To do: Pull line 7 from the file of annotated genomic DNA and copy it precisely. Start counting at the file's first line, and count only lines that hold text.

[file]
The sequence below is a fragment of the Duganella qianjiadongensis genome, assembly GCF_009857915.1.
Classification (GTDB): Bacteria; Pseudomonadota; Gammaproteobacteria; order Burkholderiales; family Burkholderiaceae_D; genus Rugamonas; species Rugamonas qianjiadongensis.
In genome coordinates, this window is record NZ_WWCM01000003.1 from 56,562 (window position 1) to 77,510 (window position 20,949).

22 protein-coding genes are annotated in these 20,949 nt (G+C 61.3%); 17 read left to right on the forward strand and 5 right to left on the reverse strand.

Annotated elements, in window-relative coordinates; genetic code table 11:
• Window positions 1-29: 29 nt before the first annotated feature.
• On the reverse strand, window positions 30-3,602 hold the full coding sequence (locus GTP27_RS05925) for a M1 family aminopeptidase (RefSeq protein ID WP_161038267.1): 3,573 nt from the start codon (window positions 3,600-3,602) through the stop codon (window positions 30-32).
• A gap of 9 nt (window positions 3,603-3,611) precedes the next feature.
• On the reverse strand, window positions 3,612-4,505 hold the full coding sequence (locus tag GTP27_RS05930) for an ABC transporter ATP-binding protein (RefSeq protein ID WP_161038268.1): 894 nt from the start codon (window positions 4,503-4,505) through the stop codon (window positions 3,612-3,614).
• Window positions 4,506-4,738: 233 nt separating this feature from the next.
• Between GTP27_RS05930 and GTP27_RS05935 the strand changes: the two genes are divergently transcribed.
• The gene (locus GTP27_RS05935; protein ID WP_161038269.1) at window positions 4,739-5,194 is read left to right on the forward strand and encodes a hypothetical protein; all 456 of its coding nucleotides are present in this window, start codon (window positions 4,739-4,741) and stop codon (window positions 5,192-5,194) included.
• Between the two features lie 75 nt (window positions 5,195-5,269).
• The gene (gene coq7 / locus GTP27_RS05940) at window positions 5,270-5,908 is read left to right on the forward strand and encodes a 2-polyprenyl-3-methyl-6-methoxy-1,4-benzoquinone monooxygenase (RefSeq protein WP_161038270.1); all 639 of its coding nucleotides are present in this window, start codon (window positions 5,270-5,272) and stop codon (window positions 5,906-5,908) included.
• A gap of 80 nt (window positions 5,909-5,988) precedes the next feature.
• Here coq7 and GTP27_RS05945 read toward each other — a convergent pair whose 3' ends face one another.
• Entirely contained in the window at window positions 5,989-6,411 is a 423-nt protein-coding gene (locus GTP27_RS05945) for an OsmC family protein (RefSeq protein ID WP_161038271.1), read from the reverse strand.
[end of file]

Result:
• On the reverse strand, window positions 30-3,602 hold the full coding sequence (locus GTP27_RS05925) for a M1 family aminopeptidase (RefSeq protein ID WP_161038267.1): 3,573 nt from the start codon (window positions 3,600-3,602) through the stop codon (window positions 30-32).